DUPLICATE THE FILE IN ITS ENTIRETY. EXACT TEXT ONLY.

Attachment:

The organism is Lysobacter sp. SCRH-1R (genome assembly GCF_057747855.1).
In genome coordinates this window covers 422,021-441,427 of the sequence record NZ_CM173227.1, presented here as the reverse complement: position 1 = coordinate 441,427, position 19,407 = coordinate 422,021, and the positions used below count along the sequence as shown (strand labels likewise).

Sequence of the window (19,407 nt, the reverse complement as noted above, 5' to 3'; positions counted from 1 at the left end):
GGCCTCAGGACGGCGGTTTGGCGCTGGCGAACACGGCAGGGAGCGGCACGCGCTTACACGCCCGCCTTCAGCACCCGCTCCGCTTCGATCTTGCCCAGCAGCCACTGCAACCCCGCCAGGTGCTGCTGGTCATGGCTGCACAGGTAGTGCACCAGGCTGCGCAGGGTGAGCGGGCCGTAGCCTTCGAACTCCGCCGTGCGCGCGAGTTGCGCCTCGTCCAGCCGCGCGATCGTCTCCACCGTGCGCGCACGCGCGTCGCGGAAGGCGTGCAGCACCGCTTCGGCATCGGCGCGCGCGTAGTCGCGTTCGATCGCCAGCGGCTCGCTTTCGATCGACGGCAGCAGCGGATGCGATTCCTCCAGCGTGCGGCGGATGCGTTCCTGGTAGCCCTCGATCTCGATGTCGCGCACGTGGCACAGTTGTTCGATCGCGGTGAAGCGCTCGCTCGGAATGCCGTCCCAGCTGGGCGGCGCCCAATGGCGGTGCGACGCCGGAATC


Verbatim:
The organism is Lysobacter sp. SCRH-1R (genome assembly GCF_057747855.1).
In genome coordinates this window covers 422,021-441,427 of the sequence record NZ_CM173227.1, presented here as the reverse complement: position 1 = coordinate 441,427, position 19,407 = coordinate 422,021, and the positions used below count along the sequence as shown (strand labels likewise).

Sequence of the window (19,407 nt, the reverse complement as noted above, 5' to 3'; positions counted from 1 at the left end):
GGCCTCAGGACGGCGGTTTGGCGCTGGCGAACACGGCAGGGAGCGGCACGCGCTTACACGCCCGCCTTCAGCACCCGCTCCGCTTCGATCTTGCCCAGCAGCCACTGCAACCCCGCCAGGTGCTGCTGGTCATGGCTGCACAGGTAGTGCACCAGGCTGCGCAGGGTGAGCGGGCCGTAGCCTTCGAACTCCGCCGTGCGCGCGAGTTGCGCCTCGTCCAGCCGCGCGATCGTCTCCACCGTGCGCGCACGCGCGTCGCGGAAGGCGTGCAGCACCGCTTCGGCATCGGCGCGCGCGTAGTCGCGTTCGATCGCCAGCGGCTCGCTTTCGATCGACGGCAGCAGCGGATGCGATTCCTCCAGCGTGCGGCGGATGCGTTCCTGGTAGCCCTCGATCTCGATGTCGCGCACGTGGCACAGTTGTTCGATCGCGGTGAAGCGCTCGCTCGGAATGCCGTCCCAGCTGGGCGGCGCCCAATGGCGGTGCGACGCCGGAATC